Eleven years after their modest, award-winning feature debut The Anchorage, C.W. Winter and Anders Edström return with an opus several times more ambitious. In The Works and Days (of Tayoko Shiojiri in the Shiotani Basin), the two filmmakers depict the life of a farmer and his family in a remote valley in Japan’s Kyoto Prefecture. Shot over a period of 14 months, the film adopts the form of an eight-hour workday, complete with three intermissions (one 45-minute break, bookended by a pair of 15-minute interludes) meant to replicate a typical schedule. But where such daunting length might suggest something tedious or one-note, The Works and Days is constantly shape-shifting, mixing ravishing landscape imagery and scenes of day-to-day labor with bustling dinner sequences and moments of alcohol-fueled camaraderie among an extended coterie of friends and fellow farmers. Across five chapters, Winter and Edström chart the community’s highs and lows, capturing instances of joy and sorrow, intimacy and death, the essence of the human spirit writ through time and the passing of the seasons. No mere feat of observation, this is a marvel of cinematic immersion, easing into each section with extended passages of field recordings playing over nothing but a darkened screen. Now more than ever, The Works and Days speaks to the power, beauty, and necessity of the theatrical experience.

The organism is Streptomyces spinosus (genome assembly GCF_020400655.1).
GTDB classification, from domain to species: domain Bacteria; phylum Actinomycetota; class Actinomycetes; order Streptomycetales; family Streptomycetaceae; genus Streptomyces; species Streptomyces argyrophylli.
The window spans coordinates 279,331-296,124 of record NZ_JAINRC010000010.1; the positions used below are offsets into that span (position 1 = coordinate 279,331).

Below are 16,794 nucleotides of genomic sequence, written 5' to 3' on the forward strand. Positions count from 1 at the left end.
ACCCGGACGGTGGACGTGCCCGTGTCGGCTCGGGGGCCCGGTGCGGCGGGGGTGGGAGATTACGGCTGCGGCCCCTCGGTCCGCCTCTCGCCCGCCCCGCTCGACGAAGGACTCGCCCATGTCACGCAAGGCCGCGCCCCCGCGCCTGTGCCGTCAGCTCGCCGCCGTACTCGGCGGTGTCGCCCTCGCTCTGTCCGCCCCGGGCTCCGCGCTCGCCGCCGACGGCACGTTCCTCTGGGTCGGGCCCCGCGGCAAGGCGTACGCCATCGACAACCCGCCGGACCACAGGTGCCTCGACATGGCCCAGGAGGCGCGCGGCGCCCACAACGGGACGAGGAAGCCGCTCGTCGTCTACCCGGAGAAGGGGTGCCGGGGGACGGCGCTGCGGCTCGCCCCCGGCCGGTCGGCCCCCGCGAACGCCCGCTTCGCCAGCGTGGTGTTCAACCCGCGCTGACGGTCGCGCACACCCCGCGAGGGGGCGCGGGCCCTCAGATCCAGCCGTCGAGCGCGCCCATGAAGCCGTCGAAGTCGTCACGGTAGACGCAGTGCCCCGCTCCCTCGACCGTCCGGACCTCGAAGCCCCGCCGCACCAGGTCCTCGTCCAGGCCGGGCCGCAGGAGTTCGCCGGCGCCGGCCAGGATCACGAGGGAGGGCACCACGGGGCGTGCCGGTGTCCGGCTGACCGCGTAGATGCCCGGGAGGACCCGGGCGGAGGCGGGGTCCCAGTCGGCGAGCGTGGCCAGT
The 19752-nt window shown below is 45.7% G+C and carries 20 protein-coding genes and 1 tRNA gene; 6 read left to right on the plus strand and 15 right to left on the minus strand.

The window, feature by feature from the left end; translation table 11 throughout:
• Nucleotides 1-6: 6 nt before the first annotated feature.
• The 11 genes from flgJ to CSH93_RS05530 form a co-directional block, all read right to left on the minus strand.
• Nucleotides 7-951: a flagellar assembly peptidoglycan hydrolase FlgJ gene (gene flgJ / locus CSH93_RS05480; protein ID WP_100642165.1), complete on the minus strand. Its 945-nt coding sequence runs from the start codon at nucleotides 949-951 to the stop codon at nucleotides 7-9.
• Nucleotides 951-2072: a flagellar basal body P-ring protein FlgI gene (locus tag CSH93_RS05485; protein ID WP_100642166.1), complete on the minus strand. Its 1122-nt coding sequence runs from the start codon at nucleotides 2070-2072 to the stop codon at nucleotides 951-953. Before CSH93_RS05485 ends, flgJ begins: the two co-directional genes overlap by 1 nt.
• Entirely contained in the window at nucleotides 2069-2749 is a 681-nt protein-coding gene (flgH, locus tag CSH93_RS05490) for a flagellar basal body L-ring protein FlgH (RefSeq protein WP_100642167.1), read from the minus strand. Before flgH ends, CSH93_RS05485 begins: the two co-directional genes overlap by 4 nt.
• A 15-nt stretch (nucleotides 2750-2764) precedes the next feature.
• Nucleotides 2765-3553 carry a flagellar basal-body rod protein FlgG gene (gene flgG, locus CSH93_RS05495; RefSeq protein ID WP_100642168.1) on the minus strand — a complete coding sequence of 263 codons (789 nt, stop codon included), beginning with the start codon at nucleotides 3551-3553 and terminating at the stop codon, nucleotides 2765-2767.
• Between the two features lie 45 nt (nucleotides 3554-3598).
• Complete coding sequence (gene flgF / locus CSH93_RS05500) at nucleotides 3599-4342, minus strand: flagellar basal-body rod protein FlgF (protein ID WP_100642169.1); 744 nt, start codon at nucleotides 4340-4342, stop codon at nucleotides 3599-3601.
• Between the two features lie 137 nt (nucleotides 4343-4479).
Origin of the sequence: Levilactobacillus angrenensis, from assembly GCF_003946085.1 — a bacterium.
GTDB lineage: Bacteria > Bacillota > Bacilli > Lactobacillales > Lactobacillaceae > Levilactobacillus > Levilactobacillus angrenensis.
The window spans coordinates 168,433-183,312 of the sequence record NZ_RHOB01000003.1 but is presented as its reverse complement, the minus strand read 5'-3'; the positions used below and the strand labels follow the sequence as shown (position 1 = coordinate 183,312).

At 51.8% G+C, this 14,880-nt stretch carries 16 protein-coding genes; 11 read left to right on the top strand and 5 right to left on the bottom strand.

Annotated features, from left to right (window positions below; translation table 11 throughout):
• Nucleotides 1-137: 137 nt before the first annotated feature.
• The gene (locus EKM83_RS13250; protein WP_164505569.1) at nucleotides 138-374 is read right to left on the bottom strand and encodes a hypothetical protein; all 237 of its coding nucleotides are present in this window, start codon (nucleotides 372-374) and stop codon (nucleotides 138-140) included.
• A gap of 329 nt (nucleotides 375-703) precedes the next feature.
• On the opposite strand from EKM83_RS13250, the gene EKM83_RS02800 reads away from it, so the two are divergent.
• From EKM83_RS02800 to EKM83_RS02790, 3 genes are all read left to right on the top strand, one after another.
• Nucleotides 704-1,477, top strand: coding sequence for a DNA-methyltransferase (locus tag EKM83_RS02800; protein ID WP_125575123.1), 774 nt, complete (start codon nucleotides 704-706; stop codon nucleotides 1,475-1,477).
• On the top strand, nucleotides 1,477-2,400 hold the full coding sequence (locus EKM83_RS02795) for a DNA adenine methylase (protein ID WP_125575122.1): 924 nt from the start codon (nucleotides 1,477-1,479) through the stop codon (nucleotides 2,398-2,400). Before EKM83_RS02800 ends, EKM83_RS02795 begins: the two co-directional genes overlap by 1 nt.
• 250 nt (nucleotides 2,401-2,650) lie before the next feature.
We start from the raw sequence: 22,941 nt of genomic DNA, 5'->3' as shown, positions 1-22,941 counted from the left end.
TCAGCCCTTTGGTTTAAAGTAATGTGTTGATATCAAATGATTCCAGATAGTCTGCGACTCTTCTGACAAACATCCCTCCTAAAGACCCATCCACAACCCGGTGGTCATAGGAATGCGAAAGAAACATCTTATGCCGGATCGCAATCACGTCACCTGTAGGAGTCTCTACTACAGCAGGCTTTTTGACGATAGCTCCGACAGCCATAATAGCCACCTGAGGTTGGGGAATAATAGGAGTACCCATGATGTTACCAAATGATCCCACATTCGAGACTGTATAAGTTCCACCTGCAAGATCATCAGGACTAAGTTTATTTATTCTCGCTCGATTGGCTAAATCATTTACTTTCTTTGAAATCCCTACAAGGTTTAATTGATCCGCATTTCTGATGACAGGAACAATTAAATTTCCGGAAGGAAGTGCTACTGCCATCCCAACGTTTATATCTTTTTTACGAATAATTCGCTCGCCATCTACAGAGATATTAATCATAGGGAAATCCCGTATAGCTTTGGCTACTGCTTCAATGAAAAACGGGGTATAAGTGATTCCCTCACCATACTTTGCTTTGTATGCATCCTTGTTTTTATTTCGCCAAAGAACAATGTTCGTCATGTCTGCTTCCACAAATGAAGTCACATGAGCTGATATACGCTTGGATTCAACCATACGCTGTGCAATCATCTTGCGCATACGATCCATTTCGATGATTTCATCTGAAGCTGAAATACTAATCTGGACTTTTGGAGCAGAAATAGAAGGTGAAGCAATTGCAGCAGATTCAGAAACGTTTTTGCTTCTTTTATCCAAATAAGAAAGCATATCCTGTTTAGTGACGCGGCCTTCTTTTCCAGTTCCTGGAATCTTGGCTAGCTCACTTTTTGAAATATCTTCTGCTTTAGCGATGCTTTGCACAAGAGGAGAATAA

Jordan Cronkis a critic and programmer based in Los Angeles. He runs Acropolis Cinema, a screening series for experimental and undistributed films, and is a member of the Los Angeles Film Critics Association.